'2nd Amendment Sanctuary' Movement On The Rise In NC
Updated Jan. 22.
A growing number of North Carolina counties are becoming so-called Second Amendment sanctuaries, including several in the Charlotte region.
In general, that means local governments pass resolutions affirming they won't enact unconstitutional gun-control measures. Union County commissioners were set to vote on a sanctuary resolution Tuesday night, and Cabarrus and Catawba commissioners passed similar ones.
So far, Mecklenburg County – North Carolina’s largest – isn’t considering any such measure, according to Commissioner Pat Cotham.
But another of Mecklenburg’s neighbors, Gaston County, will vote on a resolution Jan. 28. Commission Chairman Tracy Philbeck says he was contacted by Second Amendment sanctuary groups that requested the measure, which he calls “largely symbolic” for now.
“I think it’s a good opportunity again to let the citizens know, regardless of who’s in Raleigh or who’s in Washington, on a local level, if it’s unconstitutional and if it infringes on that right, we’re not going to enforce that,” Philbeck told WFAE.
Gaston’s resolution says “criminal misuse of firearms is not a reason to infringe on the rights of law-abiding citizens” and that public money, resources, employees or facilities won’t be used to enforce any “unnecessary and unconstitutional” restriction of Second Amendment rights.
He’s had some pushback.
“From folks that don’t support it, their go-to argument is, ‘Don’t you have better things to do, isn’t this a waste of time?’” Philbeck said. “But the commission can multitask.”
In August, Democratic Gov. Roy Cooper signed an executive order strengthening background checks for gun buyers and called on lawmakers in the Republican-controlled General Assembly to take action on two gun-control bills. One would have banned certain large-capacity magazines and the sale of some weapons to people younger than 21, and the other is what’s commonly called “red flag” legislation that would let family members or police ask a court to restrict someone’s access to guns if there’s evidence that person poses a danger.
Neither bill advanced.
Philbeck says Gaston’s resolution – which he expects to pass – is mainly to let residents know “where we stand.”
“I wouldn’t just rest on that because right now that’s what we’re saying, but if we have to, we’ll act on it in a very actionable and demonstrative way,” Philbeck said. He added that action could mean denying funds to county agencies that choose to enforce a gun-control measure viewed by the commission as unconstitutional.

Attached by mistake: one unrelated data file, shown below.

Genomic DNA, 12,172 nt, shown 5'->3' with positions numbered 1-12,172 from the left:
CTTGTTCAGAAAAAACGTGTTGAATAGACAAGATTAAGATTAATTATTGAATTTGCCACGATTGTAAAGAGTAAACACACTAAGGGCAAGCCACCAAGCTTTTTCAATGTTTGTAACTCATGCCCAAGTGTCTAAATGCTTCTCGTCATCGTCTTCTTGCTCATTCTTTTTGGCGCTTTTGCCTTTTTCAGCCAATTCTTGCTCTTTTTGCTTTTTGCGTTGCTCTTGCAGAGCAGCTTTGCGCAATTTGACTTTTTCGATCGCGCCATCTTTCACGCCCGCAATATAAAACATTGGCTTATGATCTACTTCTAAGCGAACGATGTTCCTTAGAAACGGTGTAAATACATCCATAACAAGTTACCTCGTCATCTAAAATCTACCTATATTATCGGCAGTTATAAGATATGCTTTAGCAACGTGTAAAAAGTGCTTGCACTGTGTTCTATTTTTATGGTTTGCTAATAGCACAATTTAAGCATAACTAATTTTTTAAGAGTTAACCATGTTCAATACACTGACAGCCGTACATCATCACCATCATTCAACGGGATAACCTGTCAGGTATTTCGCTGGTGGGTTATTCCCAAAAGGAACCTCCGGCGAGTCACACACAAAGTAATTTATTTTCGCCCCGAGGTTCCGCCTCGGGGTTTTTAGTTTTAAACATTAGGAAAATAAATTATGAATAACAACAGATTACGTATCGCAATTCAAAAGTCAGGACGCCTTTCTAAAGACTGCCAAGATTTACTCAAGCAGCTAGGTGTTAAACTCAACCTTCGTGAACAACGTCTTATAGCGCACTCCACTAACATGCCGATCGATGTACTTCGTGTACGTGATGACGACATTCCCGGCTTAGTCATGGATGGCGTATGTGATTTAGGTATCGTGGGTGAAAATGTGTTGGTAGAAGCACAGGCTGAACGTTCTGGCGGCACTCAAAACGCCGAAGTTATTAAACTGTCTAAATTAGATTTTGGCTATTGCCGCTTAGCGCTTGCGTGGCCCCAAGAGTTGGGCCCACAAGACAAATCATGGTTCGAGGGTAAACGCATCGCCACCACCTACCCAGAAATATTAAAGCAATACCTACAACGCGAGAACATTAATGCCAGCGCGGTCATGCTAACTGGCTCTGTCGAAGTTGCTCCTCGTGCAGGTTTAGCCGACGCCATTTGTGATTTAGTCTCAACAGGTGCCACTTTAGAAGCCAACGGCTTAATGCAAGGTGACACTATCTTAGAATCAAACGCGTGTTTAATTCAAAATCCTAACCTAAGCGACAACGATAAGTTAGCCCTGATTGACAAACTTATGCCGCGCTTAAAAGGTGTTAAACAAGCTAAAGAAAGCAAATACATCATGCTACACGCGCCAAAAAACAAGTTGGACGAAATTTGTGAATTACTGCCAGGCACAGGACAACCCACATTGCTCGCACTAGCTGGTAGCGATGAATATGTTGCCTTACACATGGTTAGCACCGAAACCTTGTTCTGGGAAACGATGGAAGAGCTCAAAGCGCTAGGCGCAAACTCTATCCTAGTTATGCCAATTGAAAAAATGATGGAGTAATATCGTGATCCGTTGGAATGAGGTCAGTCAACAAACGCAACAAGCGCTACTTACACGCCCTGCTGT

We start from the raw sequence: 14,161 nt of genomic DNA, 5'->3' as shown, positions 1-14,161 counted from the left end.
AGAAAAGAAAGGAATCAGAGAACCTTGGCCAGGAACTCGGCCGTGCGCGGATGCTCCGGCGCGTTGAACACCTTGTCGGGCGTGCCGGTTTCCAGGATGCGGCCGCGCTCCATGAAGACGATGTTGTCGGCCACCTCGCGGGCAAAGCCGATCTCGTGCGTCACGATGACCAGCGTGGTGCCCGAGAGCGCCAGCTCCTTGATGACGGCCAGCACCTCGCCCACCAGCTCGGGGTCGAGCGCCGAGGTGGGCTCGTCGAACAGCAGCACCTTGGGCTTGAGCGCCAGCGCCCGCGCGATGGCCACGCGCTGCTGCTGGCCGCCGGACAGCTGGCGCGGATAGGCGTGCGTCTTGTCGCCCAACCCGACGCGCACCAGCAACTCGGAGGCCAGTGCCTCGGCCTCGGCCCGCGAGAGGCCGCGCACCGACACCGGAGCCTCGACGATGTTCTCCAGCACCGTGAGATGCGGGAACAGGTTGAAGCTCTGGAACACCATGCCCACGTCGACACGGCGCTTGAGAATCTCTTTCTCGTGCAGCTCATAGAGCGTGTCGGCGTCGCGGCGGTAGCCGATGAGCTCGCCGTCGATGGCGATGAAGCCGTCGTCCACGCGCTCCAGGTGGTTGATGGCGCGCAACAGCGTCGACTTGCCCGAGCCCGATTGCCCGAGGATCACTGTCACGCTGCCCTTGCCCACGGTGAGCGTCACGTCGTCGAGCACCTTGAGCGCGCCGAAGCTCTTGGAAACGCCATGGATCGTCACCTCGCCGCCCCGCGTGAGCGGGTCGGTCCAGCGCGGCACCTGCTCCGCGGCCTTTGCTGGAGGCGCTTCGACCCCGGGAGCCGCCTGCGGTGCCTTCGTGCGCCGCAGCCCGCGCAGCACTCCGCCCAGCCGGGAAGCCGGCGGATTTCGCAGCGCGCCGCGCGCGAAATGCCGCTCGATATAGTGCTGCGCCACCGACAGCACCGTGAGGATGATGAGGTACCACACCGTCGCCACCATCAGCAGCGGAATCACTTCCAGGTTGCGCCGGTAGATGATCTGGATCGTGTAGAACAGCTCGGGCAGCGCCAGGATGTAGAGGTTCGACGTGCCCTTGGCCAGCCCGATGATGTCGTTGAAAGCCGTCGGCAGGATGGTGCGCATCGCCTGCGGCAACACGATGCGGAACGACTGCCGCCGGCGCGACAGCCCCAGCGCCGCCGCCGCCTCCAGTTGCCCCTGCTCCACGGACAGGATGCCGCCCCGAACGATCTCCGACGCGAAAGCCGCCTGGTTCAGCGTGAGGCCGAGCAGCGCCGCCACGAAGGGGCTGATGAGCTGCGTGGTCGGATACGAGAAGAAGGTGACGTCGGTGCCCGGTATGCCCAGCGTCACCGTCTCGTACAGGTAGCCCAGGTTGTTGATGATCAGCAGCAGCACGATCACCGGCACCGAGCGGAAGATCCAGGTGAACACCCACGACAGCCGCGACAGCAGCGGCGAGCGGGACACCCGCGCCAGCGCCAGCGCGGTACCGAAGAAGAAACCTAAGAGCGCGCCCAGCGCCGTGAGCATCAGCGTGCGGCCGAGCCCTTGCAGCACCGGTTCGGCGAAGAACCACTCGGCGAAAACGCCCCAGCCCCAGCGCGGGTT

Ahead of the vote in Cabarrus County, an online petition encouraging commissioners to consider a sanctuary resolution had more than 1,400 signatures. And in Iredell County, Sheriff Darren Campbell called on commissioners to pass a Second Amendment sanctuary resolution that his office submitted.
“Laws and regulations that take guns away from law-abiding citizens are detrimental to our society, because criminals will always find a way to possess a gun, therefore leaving citizens empty-handed, so to speak,” Campbell wrote in a column published Sunday in the Statesville Record & Landmark.
Lincoln County adopted a Second Amendment sanctuary resolution Jan. 6, with only one commissioner, Richard Permenter, voting against it, saying he “generally oppose(s) meaningless resolutions,” according to WSOC-TV. And Rowan County unanimously adopted a similar resolution Jan. 10, according to the Salisbury Post.
The debate over gun-ownership rights has been on full display in Virginia this month — and that’s where the Second Amendment sanctuary push picked up steam recently. Last week, the Virginia Senate passed bills that would stop people from buying more than one handgun per month, let municipalities ban guns in some public areas and require universal background checks on gun purchases.
In response, thousands of gun owners – including armed militia members – gathered in Richmond on Monday for what wound up being a peaceful protest.
Drew Pescaro, who survived the April 30, 2019, classroom shooting at UNC Charlotte that killed two students and wounded four others, has called for action on last year’s two gun-control bills in the General Assembly.
“It just amazes me that I still have to live my daily life affected by this tragedy and it’s taken this long to try to even get a vote on these two bills we have in front of us today, because for whatever reason the shooting in our state wasn't enough to bring us to a vote,” Pescaro said in an August news conference, shortly after mass shootings in El Paso, Texas, and Dayton, Ohio, killed 31 people in 24 hours Aug. 3-4.
According to the Gun Violence Archive, there were more than 39,000 gun-related deaths in 2019 in America and 418 mass shootings in which at least four people, excluding the shooter, were hurt or killed.